The abandoned iron ore silos of the ARBED Terres Rouges (meaning ‘red soil’) steel production complex in Luxembourg. The silos were used to collect the raw iron ore rocks and minerals from the nearby ore mines and distribute them over the furnaces. As early as 1870 the Brasseur-Schulz factory was built on the Terres Rouges grounds. Two years later, in 1872 the first furnace was heated and by 1899 the company counted no less than 5 furnaces. Over the course of the following years, the Brasseur-Schulz company changed hands several times, becoming part of the Aachener-Hütten-Aktienverein in 1892, the Gelsenkirchener Bergwerks Aktiengesellschaft in 1907, the Société Metallurgiques des Terres Rouges in 1919 and later on ARBED (Aciéries Réunies de Burbach-Eich-Dudelange). When the last furnace was shut down in 1997, the whole ARBED Terres Rouges complex became obsolete.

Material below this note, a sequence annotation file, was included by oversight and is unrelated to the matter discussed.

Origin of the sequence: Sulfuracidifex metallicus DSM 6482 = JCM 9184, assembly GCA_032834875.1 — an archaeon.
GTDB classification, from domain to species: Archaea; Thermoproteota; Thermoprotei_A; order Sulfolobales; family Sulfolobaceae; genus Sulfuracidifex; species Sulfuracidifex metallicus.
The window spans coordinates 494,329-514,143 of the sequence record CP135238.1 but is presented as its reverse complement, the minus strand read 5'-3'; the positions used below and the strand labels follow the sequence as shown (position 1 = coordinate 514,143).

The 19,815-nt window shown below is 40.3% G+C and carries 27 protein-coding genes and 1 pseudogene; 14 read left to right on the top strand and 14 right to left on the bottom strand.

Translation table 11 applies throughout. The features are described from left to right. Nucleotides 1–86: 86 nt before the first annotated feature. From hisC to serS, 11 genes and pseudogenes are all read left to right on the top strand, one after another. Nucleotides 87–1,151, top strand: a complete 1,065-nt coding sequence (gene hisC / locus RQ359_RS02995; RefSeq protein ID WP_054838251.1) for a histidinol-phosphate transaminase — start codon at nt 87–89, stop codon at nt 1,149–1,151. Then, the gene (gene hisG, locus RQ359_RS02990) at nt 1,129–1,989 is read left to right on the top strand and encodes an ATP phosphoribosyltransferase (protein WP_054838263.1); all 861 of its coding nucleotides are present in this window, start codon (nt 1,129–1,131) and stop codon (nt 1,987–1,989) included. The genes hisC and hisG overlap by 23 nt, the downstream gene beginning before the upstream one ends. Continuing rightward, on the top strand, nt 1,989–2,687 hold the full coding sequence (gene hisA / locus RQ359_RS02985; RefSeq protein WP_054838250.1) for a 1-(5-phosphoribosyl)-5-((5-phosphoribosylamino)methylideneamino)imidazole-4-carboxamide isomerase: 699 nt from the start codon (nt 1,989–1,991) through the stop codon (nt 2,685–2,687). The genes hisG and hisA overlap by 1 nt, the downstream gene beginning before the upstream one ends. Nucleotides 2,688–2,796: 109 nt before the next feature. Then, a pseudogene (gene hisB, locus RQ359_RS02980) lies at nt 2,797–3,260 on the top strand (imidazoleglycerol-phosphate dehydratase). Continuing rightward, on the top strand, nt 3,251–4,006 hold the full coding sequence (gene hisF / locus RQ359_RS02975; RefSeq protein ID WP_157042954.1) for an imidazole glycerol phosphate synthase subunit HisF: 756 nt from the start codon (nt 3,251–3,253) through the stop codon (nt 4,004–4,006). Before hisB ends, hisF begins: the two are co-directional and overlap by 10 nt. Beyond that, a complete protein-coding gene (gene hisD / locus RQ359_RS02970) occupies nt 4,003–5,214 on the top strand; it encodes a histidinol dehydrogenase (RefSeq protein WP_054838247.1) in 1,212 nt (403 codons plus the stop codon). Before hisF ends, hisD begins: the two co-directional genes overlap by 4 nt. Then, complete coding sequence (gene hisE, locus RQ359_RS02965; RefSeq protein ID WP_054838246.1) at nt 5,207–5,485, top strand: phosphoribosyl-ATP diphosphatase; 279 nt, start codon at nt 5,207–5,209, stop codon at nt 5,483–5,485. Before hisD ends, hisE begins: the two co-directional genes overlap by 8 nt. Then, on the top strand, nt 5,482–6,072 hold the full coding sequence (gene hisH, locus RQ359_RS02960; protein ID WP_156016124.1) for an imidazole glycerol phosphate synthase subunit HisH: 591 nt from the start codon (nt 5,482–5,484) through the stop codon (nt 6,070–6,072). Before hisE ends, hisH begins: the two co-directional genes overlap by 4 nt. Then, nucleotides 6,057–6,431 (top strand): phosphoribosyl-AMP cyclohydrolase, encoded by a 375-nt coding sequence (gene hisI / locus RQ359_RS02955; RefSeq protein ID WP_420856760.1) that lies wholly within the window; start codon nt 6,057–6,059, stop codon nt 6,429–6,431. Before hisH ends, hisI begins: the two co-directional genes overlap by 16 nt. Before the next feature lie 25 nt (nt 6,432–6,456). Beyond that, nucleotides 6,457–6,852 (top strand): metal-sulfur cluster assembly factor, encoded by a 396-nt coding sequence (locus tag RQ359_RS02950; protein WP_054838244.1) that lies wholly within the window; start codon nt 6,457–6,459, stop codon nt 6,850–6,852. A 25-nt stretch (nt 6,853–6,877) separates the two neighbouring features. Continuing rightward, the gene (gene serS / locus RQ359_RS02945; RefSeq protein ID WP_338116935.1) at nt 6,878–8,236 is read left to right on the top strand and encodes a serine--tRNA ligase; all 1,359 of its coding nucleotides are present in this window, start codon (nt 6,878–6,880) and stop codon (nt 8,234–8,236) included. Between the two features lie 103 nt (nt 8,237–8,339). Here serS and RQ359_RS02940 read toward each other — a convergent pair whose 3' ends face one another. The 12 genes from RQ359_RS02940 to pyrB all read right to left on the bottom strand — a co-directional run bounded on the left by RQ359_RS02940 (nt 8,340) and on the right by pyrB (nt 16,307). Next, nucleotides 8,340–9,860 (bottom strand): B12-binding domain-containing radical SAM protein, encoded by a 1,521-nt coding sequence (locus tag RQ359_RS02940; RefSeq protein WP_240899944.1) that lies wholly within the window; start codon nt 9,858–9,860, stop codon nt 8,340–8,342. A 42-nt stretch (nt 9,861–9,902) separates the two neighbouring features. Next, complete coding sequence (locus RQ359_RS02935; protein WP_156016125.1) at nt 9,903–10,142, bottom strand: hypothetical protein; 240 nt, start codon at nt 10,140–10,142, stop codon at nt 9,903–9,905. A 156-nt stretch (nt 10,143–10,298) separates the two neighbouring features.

Although the SMTR liquid oxygen storage buildings were part of the Luxembourg ARBED Terres Rouges steel production complex, they were built just across the border, in France, in 1937. Initially a part of SMTR (Société Metalurgiques des Terres Rouges) these liquid oxygen storage buildings later became part of ARBED (Aciéries Réunies de Burbach-Eich-Dudelange) when the company changed hands. When the last furnace of the Terres Rouges complex shut down in 1997, the ‘centrale d’oxygene liquide’ was abandoned.